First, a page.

Martin Buber: The Life of Dialogue by Maurice S. Friedman
Maurice S. Friedman is Professor Emeritus of religious studies, philosophy and comparative literature at San Diego State University. Martin Buber (1878-1965).was a Viennese Jewish philosopher and religious leader who translated the Old Tetament into German. He was a Zionist. He sought understainding between Jews and Arabs. Published by The University of Chicago Press, 1955 and reprinted in 1960 by Harpers, N.Y. as a First Harper Torchbook edition. This material prepared for Religion Online by Ted & Winnie Brock.
Chapter 26: Buber and Judaism
Ludwig Lewisohn, writing in 1935, said of Martin Buber:
Dr. Buber is the most distinguished and influential of living Jewish thinkers.... We are all his pupils. The contemporary reintegration of modern Western Jewish writers, thinkers, scientists, with their people, is unthinkable without the work and voice of Martin Buber. (Ludwig Lewisohn, Rebirth, A Book of Modern Jewish Thought [New York: Harper & Brothers, 1935], p. 87; cf. p. 88 f. and Ludwig Lewisohn, Cities and Men [New York: Harper & Brothers, 1927], pp. 200-212.)
No Jewish thinker has had a greater cultural, intellectual, and religious influence than has Buber in the last four decades. He is of significance for Judaism not only as religious philosopher, translator of the Bible, and translator and re-creator of Hasidic legends and thought, but also as a religious personality who has provided leadership of a rare quality during the time of his people’s greatest trial and suffering since the beginning of the diaspora. Since the death of Hermann Cohen, Buber has been generally acknowledged as the representative figure of Western European Jewry. He wielded a tremendous influence not only upon the youth won over to Zionism but also upon the Liberals, and even, despite his non-adherence to the Jewish Law, upon the Orthodox. ‘It was Buber,’ writes Alfred Werner, ‘to whom I (like thousands of Central European men and women devoid of any Jewish background) owe my initiation into the realm of Jewish culture.’ (Franz Rosenzweig, ‘Martin Buber,’ Jüdisches Lexikon [Berlin: Jüdischer Verlag, 1927], Vol. I col. 1190 f. Cf. Franz Rosenzweig, Kleinere Schriften [Berlin: Schocken Verlag, 1917], p. 106. Alfred Werner, ‘Buber at Seventy,’ Congress Weekly, Vol. XV [February 13,1948], p. 10; Liptzin, Germany’s Stepchildren, op. cit., p. 263 f.)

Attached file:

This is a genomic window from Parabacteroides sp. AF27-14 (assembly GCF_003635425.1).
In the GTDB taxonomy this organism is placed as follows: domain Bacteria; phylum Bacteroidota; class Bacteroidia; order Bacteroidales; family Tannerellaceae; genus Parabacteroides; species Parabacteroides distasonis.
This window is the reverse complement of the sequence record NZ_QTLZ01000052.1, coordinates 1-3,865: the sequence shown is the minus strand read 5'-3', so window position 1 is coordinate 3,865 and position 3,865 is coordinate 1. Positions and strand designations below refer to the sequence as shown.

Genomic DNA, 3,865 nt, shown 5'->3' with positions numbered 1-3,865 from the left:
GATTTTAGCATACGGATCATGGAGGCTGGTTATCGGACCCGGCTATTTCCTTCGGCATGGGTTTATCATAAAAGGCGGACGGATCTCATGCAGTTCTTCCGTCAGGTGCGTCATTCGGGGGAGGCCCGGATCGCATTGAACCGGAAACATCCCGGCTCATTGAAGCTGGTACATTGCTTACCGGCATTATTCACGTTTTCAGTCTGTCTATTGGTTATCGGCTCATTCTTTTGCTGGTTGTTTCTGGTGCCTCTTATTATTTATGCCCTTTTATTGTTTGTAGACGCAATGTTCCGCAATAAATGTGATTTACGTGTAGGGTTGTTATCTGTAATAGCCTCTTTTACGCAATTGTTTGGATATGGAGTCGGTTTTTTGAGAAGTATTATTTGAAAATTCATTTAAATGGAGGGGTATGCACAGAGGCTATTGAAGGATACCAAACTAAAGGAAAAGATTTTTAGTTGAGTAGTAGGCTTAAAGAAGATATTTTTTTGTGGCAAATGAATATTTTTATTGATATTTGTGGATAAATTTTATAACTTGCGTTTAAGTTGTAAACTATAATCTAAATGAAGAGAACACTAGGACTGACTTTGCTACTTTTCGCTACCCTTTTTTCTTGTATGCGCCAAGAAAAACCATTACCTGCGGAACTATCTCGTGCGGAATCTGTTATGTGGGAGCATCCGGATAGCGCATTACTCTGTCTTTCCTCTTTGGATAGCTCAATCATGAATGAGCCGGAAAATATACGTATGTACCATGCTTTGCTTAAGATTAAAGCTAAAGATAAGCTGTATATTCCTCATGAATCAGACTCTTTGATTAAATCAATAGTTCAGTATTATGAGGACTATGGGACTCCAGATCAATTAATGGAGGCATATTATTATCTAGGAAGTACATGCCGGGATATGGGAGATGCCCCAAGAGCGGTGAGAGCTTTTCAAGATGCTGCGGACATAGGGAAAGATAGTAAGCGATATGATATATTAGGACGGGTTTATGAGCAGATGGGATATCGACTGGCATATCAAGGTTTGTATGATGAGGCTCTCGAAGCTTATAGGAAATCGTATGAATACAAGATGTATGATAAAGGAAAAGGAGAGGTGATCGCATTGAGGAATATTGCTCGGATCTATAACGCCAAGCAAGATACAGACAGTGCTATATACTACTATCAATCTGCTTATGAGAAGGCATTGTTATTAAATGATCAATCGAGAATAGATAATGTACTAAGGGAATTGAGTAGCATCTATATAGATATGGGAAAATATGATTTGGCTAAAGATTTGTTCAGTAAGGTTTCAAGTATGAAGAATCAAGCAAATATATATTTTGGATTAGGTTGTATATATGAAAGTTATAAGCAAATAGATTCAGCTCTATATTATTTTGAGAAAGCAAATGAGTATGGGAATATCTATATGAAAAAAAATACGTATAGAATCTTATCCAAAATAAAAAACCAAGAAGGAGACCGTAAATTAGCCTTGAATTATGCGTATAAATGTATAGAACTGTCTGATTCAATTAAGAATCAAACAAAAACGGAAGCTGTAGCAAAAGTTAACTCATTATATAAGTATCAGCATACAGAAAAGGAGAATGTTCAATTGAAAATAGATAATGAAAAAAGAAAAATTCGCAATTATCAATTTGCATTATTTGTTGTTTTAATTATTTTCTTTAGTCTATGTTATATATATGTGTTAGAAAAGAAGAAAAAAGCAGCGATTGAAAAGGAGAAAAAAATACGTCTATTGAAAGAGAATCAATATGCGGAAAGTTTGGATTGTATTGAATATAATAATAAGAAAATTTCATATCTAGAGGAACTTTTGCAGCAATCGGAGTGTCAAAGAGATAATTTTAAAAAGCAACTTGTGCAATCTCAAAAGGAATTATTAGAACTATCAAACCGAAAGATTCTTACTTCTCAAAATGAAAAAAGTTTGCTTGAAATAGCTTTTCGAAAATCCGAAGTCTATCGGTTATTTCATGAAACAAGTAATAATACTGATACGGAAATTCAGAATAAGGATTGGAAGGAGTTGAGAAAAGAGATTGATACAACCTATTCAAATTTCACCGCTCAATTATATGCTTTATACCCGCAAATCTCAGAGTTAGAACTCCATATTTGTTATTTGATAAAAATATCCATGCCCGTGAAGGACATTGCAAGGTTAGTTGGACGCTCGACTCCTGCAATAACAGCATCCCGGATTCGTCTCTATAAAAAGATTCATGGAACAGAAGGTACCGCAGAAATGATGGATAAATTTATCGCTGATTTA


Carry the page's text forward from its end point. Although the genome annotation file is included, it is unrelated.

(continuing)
Today, in the third generation of his writing, speaking, and teaching, Martin Buber is without question not only the representative figure of Western European Jewry but of world Jewry as well. No one has done more than he to bring about a rebirth of Judaism, and his works promise to affect generations of thinking religious Jews of the future. The steady spread of his influence from Europe to England and from Israel to America makes it clear that this is no temporary phenomenon but a deep-seated force in the life and destiny of the Jewish people.
In his early twenties Buber associated himself with the great Zionist leader, Theodore Herzl, and in 1901 he became the editor of the Zionist journal, Der Welt. He broke shortly with Herzl, however, because of the latter’s purely political Zionism, and he became the leader of those Zionists (including Chaim Weizmann) who demanded that the movement be founded on the basis of a Jewish cultural renaissance. In 1902 this group founded the Jüdscher Verlag, which later became the publishing house for the most important Zionist literature, and in 1916 Buber founded the journal Der Jude, which became the central point for the higher spiritual strivings of the Zionist movement. As a result of its high level, moreover, Der Jude became the leading organ of German-speaking Jewry. (Robert Weltsch, ‘Martin Buber,’ Jüdische Lexikon, op. cit., Vol. I, col. 1191; Adolf Böhm, Die zionistische Bewegung bis zum Ende des Weltkrieges, 2nd enlarged edition [Tel Aviv: Hozaah Ivrith Co., 1935], Vol. I, pp. 203 f., 297 ff., 535.)